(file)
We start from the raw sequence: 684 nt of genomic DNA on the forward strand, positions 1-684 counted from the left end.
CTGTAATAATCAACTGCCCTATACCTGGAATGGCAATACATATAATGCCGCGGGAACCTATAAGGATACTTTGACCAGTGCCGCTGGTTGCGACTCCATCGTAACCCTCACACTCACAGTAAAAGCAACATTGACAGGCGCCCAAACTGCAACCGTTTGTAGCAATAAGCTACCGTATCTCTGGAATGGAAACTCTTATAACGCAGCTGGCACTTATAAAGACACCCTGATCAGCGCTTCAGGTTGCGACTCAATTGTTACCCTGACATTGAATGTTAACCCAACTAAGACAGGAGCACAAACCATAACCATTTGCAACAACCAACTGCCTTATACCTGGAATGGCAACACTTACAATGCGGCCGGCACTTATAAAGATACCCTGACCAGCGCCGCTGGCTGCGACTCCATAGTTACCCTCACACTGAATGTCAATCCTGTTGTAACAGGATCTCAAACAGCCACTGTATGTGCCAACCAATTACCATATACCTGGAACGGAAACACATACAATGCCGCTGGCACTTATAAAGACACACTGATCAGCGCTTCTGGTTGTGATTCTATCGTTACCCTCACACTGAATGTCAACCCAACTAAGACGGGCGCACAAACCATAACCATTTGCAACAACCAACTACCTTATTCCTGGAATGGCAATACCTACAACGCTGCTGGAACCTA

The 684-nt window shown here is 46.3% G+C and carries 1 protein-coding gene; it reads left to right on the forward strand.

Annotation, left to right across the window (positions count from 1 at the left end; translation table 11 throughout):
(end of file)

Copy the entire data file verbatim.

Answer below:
We start from the raw sequence: 684 nt of genomic DNA on the forward strand, positions 1-684 counted from the left end.
CTGTAATAATCAACTGCCCTATACCTGGAATGGCAATACATATAATGCCGCGGGAACCTATAAGGATACTTTGACCAGTGCCGCTGGTTGCGACTCCATCGTAACCCTCACACTCACAGTAAAAGCAACATTGACAGGCGCCCAAACTGCAACCGTTTGTAGCAATAAGCTACCGTATCTCTGGAATGGAAACTCTTATAACGCAGCTGGCACTTATAAAGACACCCTGATCAGCGCTTCAGGTTGCGACTCAATTGTTACCCTGACATTGAATGTTAACCCAACTAAGACAGGAGCACAAACCATAACCATTTGCAACAACCAACTGCCTTATACCTGGAATGGCAACACTTACAATGCGGCCGGCACTTATAAAGATACCCTGACCAGCGCCGCTGGCTGCGACTCCATAGTTACCCTCACACTGAATGTCAATCCTGTTGTAACAGGATCTCAAACAGCCACTGTATGTGCCAACCAATTACCATATACCTGGAACGGAAACACATACAATGCCGCTGGCACTTATAAAGACACACTGATCAGCGCTTCTGGTTGTGATTCTATCGTTACCCTCACACTGAATGTCAACCCAACTAAGACGGGCGCACAAACCATAACCATTTGCAACAACCAACTACCTTATTCCTGGAATGGCAATACCTACAACGCTGCTGGAACCTA

The 684-nt window shown here is 46.3% G+C and carries 1 protein-coding gene; it reads left to right on the forward strand.

Annotation, left to right across the window (positions count from 1 at the left end; translation table 11 throughout):